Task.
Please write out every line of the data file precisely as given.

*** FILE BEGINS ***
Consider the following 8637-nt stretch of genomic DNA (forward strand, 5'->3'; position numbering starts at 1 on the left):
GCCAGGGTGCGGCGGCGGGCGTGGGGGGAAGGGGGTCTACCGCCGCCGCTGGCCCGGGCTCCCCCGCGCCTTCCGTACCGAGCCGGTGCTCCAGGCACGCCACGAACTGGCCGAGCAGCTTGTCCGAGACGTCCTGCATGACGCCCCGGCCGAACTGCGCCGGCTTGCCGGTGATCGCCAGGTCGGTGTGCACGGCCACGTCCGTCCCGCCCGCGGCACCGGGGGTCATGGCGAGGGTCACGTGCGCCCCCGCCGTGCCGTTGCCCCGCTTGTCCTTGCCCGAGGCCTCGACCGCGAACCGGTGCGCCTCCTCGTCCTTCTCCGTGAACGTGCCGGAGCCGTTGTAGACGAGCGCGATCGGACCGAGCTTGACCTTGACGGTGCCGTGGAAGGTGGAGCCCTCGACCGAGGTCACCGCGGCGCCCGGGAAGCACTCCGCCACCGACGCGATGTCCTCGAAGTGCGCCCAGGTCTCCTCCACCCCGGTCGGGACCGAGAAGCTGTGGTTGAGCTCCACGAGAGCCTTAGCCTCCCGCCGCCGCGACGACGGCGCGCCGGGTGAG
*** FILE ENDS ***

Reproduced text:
Consider the following 8637-nt stretch of genomic DNA (forward strand, 5'->3'; position numbering starts at 1 on the left):
GCCAGGGTGCGGCGGCGGGCGTGGGGGGAAGGGGGTCTACCGCCGCCGCTGGCCCGGGCTCCCCCGCGCCTTCCGTACCGAGCCGGTGCTCCAGGCACGCCACGAACTGGCCGAGCAGCTTGTCCGAGACGTCCTGCATGACGCCCCGGCCGAACTGCGCCGGCTTGCCGGTGATCGCCAGGTCGGTGTGCACGGCCACGTCCGTCCCGCCCGCGGCACCGGGGGTCATGGCGAGGGTCACGTGCGCCCCCGCCGTGCCGTTGCCCCGCTTGTCCTTGCCCGAGGCCTCGACCGCGAACCGGTGCGCCTCCTCGTCCTTCTCCGTGAACGTGCCGGAGCCGTTGTAGACGAGCGCGATCGGACCGAGCTTGACCTTGACGGTGCCGTGGAAGGTGGAGCCCTCGACCGAGGTCACCGCGGCGCCCGGGAAGCACTCCGCCACCGACGCGATGTCCTCGAAGTGCGCCCAGGTCTCCTCCACCCCGGTCGGGACCGAGAAGCTGTGGTTGAGCTCCACGAGAGCCTTAGCCTCCCGCCGCCGCGACGACGGCGCGCCGGGTGAG